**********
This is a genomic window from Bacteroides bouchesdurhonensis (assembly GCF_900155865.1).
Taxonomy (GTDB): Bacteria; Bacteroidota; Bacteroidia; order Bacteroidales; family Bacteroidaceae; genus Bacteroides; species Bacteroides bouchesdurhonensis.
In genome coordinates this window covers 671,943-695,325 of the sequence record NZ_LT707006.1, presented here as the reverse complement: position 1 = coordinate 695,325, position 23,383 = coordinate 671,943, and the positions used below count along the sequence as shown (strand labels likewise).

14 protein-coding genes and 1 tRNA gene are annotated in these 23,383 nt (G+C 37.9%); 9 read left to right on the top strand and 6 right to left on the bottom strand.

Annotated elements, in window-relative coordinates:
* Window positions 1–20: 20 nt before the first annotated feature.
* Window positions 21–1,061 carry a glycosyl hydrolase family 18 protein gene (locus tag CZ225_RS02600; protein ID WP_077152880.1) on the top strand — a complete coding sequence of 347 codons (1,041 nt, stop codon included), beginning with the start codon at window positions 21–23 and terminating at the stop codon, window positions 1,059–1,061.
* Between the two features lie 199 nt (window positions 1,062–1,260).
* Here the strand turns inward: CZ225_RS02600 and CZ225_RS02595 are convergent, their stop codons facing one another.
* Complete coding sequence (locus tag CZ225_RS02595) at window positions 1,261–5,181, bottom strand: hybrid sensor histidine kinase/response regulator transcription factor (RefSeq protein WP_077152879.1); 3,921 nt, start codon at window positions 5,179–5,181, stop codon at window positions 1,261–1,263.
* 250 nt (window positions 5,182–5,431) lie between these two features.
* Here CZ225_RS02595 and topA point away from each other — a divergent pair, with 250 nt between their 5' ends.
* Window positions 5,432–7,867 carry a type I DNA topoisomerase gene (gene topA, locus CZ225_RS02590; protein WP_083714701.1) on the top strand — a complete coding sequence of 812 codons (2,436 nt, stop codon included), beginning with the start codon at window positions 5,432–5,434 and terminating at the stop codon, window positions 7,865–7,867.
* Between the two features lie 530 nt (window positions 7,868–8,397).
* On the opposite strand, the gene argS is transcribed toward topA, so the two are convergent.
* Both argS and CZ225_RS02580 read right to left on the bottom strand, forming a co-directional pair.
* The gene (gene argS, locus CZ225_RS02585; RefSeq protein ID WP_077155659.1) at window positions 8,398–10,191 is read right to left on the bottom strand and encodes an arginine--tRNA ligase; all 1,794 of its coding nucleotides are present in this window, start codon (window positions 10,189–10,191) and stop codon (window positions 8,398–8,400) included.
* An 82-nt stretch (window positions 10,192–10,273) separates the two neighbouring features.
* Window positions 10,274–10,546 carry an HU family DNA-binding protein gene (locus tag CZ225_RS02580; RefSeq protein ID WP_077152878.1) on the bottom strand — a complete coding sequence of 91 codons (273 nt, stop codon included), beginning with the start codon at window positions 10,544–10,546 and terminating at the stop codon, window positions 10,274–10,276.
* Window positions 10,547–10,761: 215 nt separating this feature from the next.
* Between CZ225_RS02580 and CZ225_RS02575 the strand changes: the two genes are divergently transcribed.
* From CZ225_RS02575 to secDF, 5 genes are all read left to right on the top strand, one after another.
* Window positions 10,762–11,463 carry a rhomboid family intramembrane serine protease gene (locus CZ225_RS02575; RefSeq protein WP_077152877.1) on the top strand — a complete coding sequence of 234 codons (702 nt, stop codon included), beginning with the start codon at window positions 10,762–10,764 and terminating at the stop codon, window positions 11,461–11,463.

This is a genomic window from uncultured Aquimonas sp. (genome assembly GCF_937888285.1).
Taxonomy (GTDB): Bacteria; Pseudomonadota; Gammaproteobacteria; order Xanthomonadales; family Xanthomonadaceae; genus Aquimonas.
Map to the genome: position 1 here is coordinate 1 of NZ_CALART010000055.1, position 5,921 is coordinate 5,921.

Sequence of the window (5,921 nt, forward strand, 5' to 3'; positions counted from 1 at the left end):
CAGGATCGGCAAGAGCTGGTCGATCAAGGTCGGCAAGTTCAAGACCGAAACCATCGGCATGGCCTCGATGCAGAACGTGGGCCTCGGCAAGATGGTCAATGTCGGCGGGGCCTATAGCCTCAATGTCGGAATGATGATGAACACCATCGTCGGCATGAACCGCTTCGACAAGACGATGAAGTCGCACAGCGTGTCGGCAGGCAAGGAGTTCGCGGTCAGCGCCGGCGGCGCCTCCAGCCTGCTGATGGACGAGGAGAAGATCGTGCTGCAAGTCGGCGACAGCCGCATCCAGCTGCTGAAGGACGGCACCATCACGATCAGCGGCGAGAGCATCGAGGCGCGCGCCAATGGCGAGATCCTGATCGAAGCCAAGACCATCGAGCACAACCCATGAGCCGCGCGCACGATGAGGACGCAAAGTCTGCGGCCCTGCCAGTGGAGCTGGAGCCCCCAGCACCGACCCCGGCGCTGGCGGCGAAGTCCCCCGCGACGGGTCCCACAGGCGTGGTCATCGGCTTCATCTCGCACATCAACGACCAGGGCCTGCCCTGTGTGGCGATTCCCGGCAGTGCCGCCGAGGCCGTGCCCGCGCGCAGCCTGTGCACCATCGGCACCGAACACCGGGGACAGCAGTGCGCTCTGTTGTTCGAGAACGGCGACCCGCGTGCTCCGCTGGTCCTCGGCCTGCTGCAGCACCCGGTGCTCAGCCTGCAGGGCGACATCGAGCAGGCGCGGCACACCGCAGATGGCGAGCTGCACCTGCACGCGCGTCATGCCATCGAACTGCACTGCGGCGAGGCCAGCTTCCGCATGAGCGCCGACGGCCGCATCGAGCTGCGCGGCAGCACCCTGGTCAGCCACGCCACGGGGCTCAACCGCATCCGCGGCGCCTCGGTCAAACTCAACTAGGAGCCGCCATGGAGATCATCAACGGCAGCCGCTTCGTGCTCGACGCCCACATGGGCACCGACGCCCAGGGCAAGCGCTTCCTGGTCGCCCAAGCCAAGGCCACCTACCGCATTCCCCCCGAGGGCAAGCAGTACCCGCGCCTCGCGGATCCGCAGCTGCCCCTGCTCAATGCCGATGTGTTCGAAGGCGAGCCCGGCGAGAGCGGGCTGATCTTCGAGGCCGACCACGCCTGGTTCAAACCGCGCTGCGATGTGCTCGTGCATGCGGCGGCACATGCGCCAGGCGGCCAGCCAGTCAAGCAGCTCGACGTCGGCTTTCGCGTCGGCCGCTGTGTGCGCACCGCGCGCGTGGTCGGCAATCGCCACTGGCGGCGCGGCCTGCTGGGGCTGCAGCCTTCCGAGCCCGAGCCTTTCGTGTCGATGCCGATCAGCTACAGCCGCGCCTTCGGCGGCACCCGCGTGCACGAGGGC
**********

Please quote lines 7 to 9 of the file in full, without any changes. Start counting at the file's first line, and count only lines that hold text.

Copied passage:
* Window positions 21–1,061 carry a glycosyl hydrolase family 18 protein gene (locus tag CZ225_RS02600; protein ID WP_077152880.1) on the top strand — a complete coding sequence of 347 codons (1,041 nt, stop codon included), beginning with the start codon at window positions 21–23 and terminating at the stop codon, window positions 1,059–1,061.
* Between the two features lie 199 nt (window positions 1,062–1,260).
* Here the strand turns inward: CZ225_RS02600 and CZ225_RS02595 are convergent, their stop codons facing one another.